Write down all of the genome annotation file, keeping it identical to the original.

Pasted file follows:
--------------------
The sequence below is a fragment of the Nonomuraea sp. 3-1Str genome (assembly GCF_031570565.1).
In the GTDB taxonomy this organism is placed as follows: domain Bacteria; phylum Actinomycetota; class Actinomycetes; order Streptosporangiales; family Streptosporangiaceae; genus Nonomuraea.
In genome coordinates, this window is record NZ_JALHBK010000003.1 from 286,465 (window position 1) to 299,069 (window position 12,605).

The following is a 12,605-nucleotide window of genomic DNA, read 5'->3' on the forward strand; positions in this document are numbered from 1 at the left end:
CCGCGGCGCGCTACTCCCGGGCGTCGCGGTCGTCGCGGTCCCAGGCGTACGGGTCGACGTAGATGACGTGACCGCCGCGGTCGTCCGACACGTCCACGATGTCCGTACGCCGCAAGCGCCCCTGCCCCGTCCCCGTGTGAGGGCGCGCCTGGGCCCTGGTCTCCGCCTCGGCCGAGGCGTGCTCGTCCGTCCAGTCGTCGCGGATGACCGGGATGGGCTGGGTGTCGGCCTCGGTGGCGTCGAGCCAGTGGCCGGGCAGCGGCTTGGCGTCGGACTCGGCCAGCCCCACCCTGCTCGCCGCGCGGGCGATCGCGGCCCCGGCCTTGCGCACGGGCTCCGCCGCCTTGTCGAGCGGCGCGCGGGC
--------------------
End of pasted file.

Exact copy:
The sequence below is a fragment of the Nonomuraea sp. 3-1Str genome (assembly GCF_031570565.1).
In the GTDB taxonomy this organism is placed as follows: domain Bacteria; phylum Actinomycetota; class Actinomycetes; order Streptosporangiales; family Streptosporangiaceae; genus Nonomuraea.
In genome coordinates, this window is record NZ_JALHBK010000003.1 from 286,465 (window position 1) to 299,069 (window position 12,605).

The following is a 12,605-nucleotide window of genomic DNA, read 5'->3' on the forward strand; positions in this document are numbered from 1 at the left end:
CCGCGGCGCGCTACTCCCGGGCGTCGCGGTCGTCGCGGTCCCAGGCGTACGGGTCGACGTAGATGACGTGACCGCCGCGGTCGTCCGACACGTCCACGATGTCCGTACGCCGCAAGCGCCCCTGCCCCGTCCCCGTGTGAGGGCGCGCCTGGGCCCTGGTCTCCGCCTCGGCCGAGGCGTGCTCGTCCGTCCAGTCGTCGCGGATGACCGGGATGGGCTGGGTGTCGGCCTCGGTGGCGTCGAGCCAGTGGCCGGGCAGCGGCTTGGCGTCGGACTCGGCCAGCCCCACCCTGCTCGCCGCGCGGGCGATCGCGGCCCCGGCCTTGCGCACGGGCTCCGCCGCCTTGTCGAGCGGCGCGCGGGC